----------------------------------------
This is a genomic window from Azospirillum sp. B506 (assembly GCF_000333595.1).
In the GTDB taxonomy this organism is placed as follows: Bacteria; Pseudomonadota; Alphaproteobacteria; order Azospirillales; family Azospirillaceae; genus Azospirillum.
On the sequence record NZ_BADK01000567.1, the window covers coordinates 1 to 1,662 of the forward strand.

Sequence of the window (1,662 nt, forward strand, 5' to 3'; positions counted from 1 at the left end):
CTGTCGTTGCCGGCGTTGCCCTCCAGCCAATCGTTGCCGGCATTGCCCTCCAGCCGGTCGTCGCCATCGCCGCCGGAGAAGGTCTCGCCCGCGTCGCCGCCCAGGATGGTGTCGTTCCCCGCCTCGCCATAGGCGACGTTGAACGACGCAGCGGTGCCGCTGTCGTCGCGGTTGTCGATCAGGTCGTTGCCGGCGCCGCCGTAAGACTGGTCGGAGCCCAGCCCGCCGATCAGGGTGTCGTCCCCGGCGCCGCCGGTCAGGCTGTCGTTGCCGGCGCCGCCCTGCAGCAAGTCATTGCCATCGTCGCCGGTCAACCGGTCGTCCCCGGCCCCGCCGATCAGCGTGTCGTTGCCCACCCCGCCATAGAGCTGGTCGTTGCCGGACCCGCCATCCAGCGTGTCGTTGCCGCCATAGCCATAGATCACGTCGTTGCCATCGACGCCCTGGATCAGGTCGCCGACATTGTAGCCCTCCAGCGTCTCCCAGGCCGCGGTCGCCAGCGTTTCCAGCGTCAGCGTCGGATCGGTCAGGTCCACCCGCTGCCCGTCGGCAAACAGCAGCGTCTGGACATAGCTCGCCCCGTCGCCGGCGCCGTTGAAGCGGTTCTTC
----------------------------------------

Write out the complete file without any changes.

This is a genomic window from Azospirillum sp. B506 (assembly GCF_000333595.1).
In the GTDB taxonomy this organism is placed as follows: Bacteria; Pseudomonadota; Alphaproteobacteria; order Azospirillales; family Azospirillaceae; genus Azospirillum.
On the sequence record NZ_BADK01000567.1, the window covers coordinates 1 to 1,662 of the forward strand.

Sequence of the window (1,662 nt, forward strand, 5' to 3'; positions counted from 1 at the left end):
CTGTCGTTGCCGGCGTTGCCCTCCAGCCAATCGTTGCCGGCATTGCCCTCCAGCCGGTCGTCGCCATCGCCGCCGGAGAAGGTCTCGCCCGCGTCGCCGCCCAGGATGGTGTCGTTCCCCGCCTCGCCATAGGCGACGTTGAACGACGCAGCGGTGCCGCTGTCGTCGCGGTTGTCGATCAGGTCGTTGCCGGCGCCGCCGTAAGACTGGTCGGAGCCCAGCCCGCCGATCAGGGTGTCGTCCCCGGCGCCGCCGGTCAGGCTGTCGTTGCCGGCGCCGCCCTGCAGCAAGTCATTGCCATCGTCGCCGGTCAACCGGTCGTCCCCGGCCCCGCCGATCAGCGTGTCGTTGCCCACCCCGCCATAGAGCTGGTCGTTGCCGGACCCGCCATCCAGCGTGTCGTTGCCGCCATAGCCATAGATCACGTCGTTGCCATCGACGCCCTGGATCAGGTCGCCGACATTGTAGCCCTCCAGCGTCTCCCAGGCCGCGGTCGCCAGCGTTTCCAGCGTCAGCGTCGGATCGGTCAGGTCCACCCGCTGCCCGTCGGCAAACAGCAGCGTCTGGACATAGCTCGCCCCGTCGCCGGCGCCGTTGAAGCGGTTCTTC